When going to a restaurant or any other food serving facility, we rarely wonder what the organization of work in the kitchen looks like. We are only interested in having the ordered meal arrive as soon as possible, and that it is warm and tasty. However, it is extremely interesting how exactly the food preparation process looks like.
Preparing the kitchen for the working day
The day of work in the kitchen actually starts early in the morning, even before the facility starts serving meals. Then comes the moment to prepare all the necessary ingredients, replenish supplies and plan the amount of necessary semi-finished products. Cooks have to assess how many, even the tiniest ingredients can be used on a given day. This is related to more convenient cooking and having everything at hand, and shortening the time needed to prepare the dish and give it to the client as fresh as possible and at the right temperature.
Preparing the kitchen for the day is very important. No gastronomic establishment can afford to find out during the day that some ingredients are suddenly lacking. What’s worse, if this comes to light immediately after the customer places the order, the situation becomes stressful. Fortunately, there are several ways to prevent this from happening – the Ordering Stack system, which keeps you up to date with the state of your inventory, planning a few check-ups of the stock to manually inspect the number of ingredients, or top-down, daily ordering of the needed products and storing them in the right conditions.
Particular stations in the kitchen
A very important detail concerning each kitchen’s work is a clear division of responsibilities, especially in the case of establishments serving several types of meals. It is known that one person cannot be responsible for all the dishes at once, which is why the gastronomic facilities often divide the kitchen into the following sections: cold (concerns preparation of dishes from frozen products), warm (fresh and warm dishes), and desserts. This gives the possibility to plan the work properly at each stage of cooking and avoid the situation in which individual employees are overloaded with their duties. One of the orders is overlooked.
Separating individual workstations in the kitchen is extremely important for the meal preparation process. When an order consisting of several types of dishes (e.g., soup, first course, and dessert) is received by the restaurant, several employees can start preparing them at the same time, without concern for delay or missing something. Some systems directly inform individual employees about the necessity of cooking a given dish. Others use the method of writing down the task list, which includes preparing a given dish.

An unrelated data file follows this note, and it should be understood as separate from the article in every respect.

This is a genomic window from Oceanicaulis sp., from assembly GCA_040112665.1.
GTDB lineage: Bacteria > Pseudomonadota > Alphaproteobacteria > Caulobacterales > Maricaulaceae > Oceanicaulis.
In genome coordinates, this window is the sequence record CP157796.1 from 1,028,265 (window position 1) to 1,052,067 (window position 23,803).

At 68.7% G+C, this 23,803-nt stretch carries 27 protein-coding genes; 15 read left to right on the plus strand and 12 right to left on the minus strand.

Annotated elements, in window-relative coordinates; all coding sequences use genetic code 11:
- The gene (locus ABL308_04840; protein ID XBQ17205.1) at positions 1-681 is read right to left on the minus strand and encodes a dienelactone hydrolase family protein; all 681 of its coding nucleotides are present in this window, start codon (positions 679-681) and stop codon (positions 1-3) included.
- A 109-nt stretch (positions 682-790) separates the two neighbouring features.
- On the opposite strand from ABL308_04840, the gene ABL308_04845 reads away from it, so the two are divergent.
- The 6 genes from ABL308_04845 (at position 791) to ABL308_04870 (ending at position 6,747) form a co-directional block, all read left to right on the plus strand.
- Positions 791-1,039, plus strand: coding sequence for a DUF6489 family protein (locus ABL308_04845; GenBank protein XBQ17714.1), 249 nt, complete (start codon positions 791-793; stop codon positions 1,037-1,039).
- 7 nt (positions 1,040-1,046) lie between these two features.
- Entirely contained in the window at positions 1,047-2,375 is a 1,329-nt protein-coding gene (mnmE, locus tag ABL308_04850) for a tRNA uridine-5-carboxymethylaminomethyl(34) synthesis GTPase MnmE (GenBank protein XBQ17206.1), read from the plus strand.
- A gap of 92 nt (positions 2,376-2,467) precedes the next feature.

Serving a meal to a customer
From the client’s point of view, the kitchen’s work affects him through contact with the waiter. When entering the restaurant or even ordering food remotely, we provide them with information about the order and possible additional requests (e.g., related to the additional quantity of a given ingredient or its absence). After obtaining such information, the waiter goes to the kitchen and usually passes it on to the chef, assigning tasks to other employees. This stage is extremely important, especially during peak hours – proper planning of individual dishes requires concentration and management skills.
The last stage of the whole food preparation process is the serving of a given dish. It can be done in several ways, depending on the strategy adopted by the restaurant. Some facilities decide to use a very simple bell – kitchen staff uses it to inform that the meal preparation has been completed and it is ready to be handed over to the customer. Some systems allow displaying on the screen information about the possibility of receiving the food. Sometimes, the chef himself goes to the room and reports to the person handing over the dishes to the customers that the meal is ready and waiting to be served. The completion of the whole process looks similar both in the customer’s presence in the restaurant and the reception of an order placed remotely.